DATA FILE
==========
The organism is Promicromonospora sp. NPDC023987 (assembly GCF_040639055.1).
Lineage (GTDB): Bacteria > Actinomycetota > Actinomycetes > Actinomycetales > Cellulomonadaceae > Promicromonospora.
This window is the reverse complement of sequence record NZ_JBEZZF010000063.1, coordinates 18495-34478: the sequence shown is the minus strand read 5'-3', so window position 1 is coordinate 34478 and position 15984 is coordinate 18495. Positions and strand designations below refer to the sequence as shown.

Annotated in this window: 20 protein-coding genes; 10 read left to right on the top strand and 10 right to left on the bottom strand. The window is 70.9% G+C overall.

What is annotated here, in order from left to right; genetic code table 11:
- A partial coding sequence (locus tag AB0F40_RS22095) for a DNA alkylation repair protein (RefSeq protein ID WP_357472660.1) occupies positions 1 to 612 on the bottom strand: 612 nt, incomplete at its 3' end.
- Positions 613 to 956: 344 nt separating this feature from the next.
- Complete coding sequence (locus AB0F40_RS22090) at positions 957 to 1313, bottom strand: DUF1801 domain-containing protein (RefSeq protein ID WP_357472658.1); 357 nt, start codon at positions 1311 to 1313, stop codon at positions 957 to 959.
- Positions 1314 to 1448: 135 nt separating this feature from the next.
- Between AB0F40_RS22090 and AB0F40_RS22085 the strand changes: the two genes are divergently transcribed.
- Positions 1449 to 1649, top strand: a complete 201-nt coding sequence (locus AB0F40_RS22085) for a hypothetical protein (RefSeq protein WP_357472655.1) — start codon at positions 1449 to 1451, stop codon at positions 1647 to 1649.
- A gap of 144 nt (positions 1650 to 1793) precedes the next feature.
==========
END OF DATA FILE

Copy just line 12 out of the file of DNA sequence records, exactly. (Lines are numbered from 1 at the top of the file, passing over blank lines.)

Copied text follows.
- A gap of 144 nt (positions 1650 to 1793) precedes the next feature.